So ... how are things going?
Some of you have turned in work ... others have not.
Let's discuss the scheme language, some convenience features that I've added ... and maybe skip ahead to some power tools that some of you may already be looking for.
• Describe how to set up scheme on your computer (mac or windows subsystem for linux or linux)
* First: "brew install guile@2" (mac) or "apt install guile-2.2" (linux) * Second: install my customizations ... see the resources page, and I'll discuss
• guile (scheme on jupyter.bennington) "commands" and bindings
If you're using the terminal scheme on jupyter.bennington (as
I am most of the time), you may have noticed that it suggest
,help. These things you can type at the interactive
prompts, starting with a comma, are not part of the scheme
language but meta-functions that let give you access to
some other interactive-oriented functionality.
One of these is
,apropos which will show you things that
match a regular expression that you type. And since the
.* matches everything, you can use
that to get a list of all the functions, macros, variables, etc
that are defined in the current environment. There are a lot
I've put a link that that output on the resources page,
jupyter_scheme_default_symbols.txt. You can
,describe most of them to learn more.
One useful built-in is
begin , which lets you
execute a series of functions: do this, do that, do the other thing.
(begin (display "Hello!") (newline) (display "Goodbye!") (newline))
The last value is returned, so in
(begin a b c), the return value is c.
(Aside: expressions in scheme have "return values" ...)
printf (not in textbook; too useful not to have)
(define a 4) (printf "The value of ~a is ~a.\n" "a" a)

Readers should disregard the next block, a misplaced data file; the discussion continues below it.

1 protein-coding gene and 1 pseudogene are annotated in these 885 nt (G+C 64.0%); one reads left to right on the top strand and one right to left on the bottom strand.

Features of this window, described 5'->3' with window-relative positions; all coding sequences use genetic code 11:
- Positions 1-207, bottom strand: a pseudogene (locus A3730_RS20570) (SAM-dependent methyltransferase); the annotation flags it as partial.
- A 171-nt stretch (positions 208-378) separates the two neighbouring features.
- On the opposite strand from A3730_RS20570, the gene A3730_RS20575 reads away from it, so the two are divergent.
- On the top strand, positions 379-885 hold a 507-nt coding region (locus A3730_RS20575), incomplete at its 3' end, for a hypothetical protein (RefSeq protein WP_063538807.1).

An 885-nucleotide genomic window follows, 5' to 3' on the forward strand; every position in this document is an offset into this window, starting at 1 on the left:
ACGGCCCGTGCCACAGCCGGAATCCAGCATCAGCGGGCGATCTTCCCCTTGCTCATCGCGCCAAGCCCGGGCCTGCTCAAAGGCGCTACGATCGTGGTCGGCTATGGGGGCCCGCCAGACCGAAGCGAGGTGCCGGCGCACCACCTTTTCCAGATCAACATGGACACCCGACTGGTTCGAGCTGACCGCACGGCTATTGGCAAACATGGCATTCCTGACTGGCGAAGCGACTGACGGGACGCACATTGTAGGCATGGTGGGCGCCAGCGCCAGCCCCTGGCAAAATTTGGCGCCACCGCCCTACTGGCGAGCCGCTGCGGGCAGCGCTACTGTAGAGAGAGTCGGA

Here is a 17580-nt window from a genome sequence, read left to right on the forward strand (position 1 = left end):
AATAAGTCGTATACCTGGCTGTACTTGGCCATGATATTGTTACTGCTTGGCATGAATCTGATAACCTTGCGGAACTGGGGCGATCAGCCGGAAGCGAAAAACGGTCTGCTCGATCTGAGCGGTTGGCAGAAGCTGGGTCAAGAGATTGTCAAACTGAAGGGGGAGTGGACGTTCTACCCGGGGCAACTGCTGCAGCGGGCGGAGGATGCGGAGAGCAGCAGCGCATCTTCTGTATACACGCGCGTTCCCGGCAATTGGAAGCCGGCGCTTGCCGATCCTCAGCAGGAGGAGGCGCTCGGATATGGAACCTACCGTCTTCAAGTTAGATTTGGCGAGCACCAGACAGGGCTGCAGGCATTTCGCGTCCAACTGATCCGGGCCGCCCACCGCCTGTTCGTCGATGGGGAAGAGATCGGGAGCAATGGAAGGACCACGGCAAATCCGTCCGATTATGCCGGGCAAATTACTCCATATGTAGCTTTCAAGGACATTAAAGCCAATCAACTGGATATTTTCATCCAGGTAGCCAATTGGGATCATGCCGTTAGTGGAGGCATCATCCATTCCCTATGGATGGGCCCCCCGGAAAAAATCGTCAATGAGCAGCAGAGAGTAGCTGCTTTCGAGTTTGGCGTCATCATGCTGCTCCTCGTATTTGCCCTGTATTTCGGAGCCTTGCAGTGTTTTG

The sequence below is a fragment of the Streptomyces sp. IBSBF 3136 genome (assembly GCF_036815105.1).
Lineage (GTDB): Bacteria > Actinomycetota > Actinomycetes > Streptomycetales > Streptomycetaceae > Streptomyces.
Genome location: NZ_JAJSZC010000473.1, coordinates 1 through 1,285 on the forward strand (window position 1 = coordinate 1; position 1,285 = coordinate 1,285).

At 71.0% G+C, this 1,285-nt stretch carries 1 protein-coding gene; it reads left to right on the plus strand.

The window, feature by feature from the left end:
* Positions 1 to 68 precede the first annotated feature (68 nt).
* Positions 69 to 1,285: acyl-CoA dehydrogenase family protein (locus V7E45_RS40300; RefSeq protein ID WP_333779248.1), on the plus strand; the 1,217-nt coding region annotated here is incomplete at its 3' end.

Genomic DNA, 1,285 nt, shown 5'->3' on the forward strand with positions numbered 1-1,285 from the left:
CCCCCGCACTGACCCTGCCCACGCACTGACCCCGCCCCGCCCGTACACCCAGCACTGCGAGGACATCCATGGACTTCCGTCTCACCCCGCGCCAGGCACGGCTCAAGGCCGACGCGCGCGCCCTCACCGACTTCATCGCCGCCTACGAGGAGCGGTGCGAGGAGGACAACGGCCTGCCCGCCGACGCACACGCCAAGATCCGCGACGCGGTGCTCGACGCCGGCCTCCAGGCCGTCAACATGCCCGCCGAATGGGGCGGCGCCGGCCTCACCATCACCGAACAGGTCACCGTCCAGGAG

... a crucial concept. Discuss, and compare with some examples from other languages.
(What do you get when you eval a number? a string? a symbol? Hmmm. symbols. Let's do that a bit later.)
"applicative order" : what happens to
(f (+ 1 2) (* 3 4)) ?
"normal order": what happens to
(f (+ 1 2) (* 3 4)) ?
How can you tell?
;; evaluation, boolean operators, and "shortcuts" ;; ... or why "and" and "or" are "special forms" (define (pr x y) ;; print-return : print something, return y (begin (printf "(pr ~a ~a)\n" x y) y)) ;; what gets evaluated in this , and why? (printf "-- and --\n") (and (pr "one" #t) (pr "two" #f) (pr "three" #t)) ;; how about this? (printf "-- or --\n") (or (pr "one" #t) (pr "two" #f) (pr "three" #t)) ;; Can you try this in python?
• "special form"
... anything in scheme that has a "special" way of evaluating its arguments :
... can we define our own "special forms"? Yes! They're called "macros"; in scheme the most common way to create them is with
(This is outside the textbook's presentation, so not something you should need for the homework ... but can be very, very handy and powerful.)
Google "scheme define-syntax" to find explanations, such as Shido's .
Or look in my init-guile.scm for examples.
You can import scheme code into the interactive prompt with the
load builtin .
;; -- file define-a.scm -- (define a "This is A!") $ scheme > (load "define-a.scm") > a "This is A!"
• types, predicates, symbols, and quote
(This is jumping ahead a bit, but context that I think is helpful.)
The basic types of data in scheme are described in Dorai's simple data types in "Teach Yourself Scheme in Fixnum Days". We'll do lists - in great detail - later, but for now the atomic data types are worth taking note of :
Evaluating a number gives the same number; evaluating a string gives that string. (Scheme also has both mutable and immutable strings, but we don't need that complication yet.)
Scheme also has "symbols", which can point to other things ... that "binding"
define does. Evaluating a symbol follows the pointer to what its bound to.
You can get the symbol itself, without evaluating it, with the special
quote function :
> (quote a) a
quote is used often enough that it has a short form abbreviation (exactly the
same but spelled differently)
> `a a
This lets you do fun tricks like
> (define a (quote b)) > (define b (quote a)) > a ;; follow the pointer ... b > b a
... which would be a tricky to express in a language like python. Though it can be translated pretty quickly to C.
There are also conversion functions like symbol->string and string->symbol.
Questions about anything?
If you've finished with section 1.1, move on to 1.2 ... that's next. ;)